Q: Can a power of Atty be changed while in the hospital
A: As long as the grantor of the power of attorney (POA) has legal capacity and all statutory requirements in Arizona for execution of a POA are followed, it can be done.
When a person is in a hospital it is very important to have written evidence that at the time of execution of the POA the grantor was able to understand the content as well as the ramifications of executing the document. If the grantor is sedated or under any type of medication that can affect his cognitive abilities (mental capability that involves the ability to reason, plan, solve problems, think abstractly, comprehend complex ideas,etc.) the POA can be contested and found invalid. If the execution of the document is properly planned and discussed with the attending physician, any medication that could affect the grantor's cognitive abilities can be temporarily suspended and the doctor can write a letter attesting to this and that in his professional opinion as attending physician, at the time of execution of the POA the grantor's cognitive abilities were not impaired. Some doctors are very explicit in this type of letters and others are not, following maybe a pre-designed short form used in their practice or hospital. Basically, the grantor needs to have legal capacity, a term that doctors do not use, but as long as you have written evidence the POA should survive any objection as to its validity. If the grantor is to be removed from medication, make sure that the time of execution is also recorded as it can be used in conjunction with hospital records to evidence what medications were given on a certain day and the time.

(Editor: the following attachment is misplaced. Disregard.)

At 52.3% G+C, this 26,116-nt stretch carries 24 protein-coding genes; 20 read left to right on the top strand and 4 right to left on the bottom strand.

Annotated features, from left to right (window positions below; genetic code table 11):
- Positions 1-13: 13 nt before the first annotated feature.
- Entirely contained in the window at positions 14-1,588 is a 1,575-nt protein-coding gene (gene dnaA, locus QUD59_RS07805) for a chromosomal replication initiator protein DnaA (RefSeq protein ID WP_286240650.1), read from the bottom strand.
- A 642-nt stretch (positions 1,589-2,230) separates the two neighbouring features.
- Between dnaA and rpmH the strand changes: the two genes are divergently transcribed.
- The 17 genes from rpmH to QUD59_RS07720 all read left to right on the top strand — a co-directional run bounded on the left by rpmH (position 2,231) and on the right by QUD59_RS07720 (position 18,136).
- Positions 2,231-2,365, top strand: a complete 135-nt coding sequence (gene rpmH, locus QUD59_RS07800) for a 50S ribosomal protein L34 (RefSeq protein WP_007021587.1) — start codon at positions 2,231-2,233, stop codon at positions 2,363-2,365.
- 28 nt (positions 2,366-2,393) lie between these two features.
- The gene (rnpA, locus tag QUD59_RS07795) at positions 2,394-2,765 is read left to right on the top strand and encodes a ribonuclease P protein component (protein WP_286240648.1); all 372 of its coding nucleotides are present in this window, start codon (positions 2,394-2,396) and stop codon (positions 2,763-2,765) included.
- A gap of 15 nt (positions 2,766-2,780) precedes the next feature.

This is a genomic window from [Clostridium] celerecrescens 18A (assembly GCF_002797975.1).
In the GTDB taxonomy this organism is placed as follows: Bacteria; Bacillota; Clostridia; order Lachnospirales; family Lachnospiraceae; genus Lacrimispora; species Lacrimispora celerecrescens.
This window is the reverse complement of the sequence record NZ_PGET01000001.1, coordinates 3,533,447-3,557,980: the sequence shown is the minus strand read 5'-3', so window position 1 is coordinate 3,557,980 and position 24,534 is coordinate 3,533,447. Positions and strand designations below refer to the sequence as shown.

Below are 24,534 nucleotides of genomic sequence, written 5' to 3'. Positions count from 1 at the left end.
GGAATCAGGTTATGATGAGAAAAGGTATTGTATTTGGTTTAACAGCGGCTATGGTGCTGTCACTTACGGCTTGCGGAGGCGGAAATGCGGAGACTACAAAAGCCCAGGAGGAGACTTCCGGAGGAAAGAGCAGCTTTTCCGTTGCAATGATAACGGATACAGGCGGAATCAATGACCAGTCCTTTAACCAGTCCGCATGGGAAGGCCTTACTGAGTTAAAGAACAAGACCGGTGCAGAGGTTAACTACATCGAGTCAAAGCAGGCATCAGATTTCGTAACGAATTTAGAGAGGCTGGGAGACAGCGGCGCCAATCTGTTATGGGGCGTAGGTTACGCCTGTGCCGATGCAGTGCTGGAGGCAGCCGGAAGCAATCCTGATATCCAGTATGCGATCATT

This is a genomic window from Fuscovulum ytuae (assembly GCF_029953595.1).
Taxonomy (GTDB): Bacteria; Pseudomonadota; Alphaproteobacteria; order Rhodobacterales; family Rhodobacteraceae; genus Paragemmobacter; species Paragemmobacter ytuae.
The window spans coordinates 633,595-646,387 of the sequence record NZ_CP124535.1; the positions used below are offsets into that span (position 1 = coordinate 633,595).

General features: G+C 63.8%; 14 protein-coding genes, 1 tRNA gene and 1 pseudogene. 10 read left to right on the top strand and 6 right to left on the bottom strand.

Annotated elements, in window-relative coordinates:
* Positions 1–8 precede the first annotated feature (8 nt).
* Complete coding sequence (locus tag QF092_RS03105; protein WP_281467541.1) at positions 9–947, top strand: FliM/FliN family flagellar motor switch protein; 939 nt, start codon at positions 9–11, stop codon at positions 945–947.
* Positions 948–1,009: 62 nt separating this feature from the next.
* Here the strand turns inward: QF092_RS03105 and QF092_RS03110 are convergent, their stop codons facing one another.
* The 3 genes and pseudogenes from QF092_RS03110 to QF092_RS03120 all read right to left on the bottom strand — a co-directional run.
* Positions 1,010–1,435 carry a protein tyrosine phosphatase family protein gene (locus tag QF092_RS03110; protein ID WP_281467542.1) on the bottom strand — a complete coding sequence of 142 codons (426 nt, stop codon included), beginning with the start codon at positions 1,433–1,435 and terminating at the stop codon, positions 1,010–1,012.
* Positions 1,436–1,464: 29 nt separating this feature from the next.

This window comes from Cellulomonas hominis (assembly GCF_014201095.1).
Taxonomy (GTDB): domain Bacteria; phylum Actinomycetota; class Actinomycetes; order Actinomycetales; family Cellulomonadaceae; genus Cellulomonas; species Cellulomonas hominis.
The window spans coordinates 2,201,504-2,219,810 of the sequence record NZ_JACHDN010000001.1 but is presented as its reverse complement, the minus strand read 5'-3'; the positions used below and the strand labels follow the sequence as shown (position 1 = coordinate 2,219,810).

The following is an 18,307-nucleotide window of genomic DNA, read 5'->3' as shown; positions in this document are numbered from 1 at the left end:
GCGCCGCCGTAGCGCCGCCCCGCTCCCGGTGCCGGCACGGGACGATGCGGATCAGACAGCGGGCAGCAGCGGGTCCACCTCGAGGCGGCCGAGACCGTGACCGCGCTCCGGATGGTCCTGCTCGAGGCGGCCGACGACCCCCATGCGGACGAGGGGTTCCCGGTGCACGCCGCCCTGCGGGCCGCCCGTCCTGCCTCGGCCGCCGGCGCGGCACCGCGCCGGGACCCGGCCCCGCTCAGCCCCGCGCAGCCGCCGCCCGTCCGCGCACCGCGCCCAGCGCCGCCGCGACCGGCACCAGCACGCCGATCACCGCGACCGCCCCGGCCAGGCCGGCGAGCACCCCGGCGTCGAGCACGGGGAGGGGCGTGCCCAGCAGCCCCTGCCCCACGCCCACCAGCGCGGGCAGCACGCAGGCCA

You should consult a local attorney that can draft a POA that would contain additional language to prevent any objections regarding the execution of the document.
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